Uranus is surrounded by methane gas. This presents a problem for those of us who are interested in looking at it, since all that gas makes it hard to see what's really going on. Voyager and Hubble have the same problem, but new long-wavelength observations from the Keck II telescope in Hawaii have looked past the gas to examine Uranus in unprecedented detail.
The last time we got an up close and personal look at Uranus was in 1986, when Voyager 2 flew past and did some probing. Back then, we got some spectral hints that Uranus had aurorae, but it's taken another 25 years for Hubble to take some pictures of the light show in action.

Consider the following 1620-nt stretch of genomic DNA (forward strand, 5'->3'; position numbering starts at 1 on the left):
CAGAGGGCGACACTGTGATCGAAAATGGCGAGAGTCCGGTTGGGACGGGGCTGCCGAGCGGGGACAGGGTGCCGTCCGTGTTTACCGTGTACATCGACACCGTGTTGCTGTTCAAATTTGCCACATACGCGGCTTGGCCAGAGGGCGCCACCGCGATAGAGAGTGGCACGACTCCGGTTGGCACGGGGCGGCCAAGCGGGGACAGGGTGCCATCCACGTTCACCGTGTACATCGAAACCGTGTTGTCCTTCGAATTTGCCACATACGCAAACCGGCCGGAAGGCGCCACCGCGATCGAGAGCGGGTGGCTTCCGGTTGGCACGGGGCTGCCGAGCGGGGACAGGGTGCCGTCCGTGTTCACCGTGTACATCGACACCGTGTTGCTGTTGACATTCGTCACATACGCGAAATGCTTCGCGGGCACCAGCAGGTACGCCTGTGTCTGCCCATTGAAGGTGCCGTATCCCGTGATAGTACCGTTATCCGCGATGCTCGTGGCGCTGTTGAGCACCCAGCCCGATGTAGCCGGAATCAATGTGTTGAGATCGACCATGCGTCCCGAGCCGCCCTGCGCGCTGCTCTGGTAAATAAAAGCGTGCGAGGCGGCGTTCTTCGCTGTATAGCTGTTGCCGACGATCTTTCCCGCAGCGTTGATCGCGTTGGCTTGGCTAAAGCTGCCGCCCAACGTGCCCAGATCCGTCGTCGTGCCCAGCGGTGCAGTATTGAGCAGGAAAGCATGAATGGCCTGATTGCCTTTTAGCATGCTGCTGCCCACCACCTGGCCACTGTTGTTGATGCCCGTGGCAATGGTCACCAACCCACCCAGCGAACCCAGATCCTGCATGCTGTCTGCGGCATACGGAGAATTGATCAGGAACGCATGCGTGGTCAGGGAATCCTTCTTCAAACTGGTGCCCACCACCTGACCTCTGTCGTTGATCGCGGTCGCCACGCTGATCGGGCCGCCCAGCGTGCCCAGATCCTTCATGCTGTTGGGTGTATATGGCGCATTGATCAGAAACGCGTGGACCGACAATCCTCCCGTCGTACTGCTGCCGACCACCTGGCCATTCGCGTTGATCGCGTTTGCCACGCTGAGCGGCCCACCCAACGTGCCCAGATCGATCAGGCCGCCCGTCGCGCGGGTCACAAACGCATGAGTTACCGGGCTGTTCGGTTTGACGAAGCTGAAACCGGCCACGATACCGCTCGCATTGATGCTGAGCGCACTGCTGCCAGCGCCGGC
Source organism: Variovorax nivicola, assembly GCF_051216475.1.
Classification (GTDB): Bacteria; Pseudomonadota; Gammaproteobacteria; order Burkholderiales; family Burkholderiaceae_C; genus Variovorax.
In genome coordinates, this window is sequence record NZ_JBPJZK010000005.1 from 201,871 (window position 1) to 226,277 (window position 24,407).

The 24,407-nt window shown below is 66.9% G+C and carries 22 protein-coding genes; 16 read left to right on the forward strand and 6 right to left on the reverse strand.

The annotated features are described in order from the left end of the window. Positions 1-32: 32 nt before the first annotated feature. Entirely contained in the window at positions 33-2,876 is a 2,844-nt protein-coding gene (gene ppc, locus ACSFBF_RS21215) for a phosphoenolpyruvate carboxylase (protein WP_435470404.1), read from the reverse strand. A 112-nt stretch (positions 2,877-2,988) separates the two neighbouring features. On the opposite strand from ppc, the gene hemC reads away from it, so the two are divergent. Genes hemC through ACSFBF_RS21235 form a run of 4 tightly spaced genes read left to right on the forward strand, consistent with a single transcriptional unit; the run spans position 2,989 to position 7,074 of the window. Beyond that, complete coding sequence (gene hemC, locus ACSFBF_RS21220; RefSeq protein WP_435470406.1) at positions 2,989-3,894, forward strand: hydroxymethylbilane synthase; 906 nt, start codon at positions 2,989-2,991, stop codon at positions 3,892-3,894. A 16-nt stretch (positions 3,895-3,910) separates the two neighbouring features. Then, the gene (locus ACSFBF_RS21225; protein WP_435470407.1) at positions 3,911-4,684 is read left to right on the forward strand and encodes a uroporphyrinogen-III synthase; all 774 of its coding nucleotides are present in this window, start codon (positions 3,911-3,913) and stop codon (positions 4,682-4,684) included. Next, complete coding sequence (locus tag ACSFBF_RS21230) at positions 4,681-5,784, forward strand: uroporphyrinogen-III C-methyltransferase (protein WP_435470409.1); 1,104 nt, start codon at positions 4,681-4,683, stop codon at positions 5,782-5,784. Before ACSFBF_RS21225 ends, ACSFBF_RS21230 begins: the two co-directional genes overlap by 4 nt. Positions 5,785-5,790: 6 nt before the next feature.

Uranus isn't just gassy, it's also tilted completely sideways, such that instead of rotating like a spinning top, it rolls around the plane of the solar system more like a giant ball. Now astronomers think they know how this happened, and it means that Uranus has been pounded really, really hard not once, but twice.
Helium-3 is a trendy new possibility for clean and efficient fusion power, but most of the Earth's supply has long since floated away like a party balloon. To get enough helium-3 to power an interstellar spacecraft (and the rest of the planet for the forseeable future), Project Icarus wants to send floating robotic gas mines to Uranus.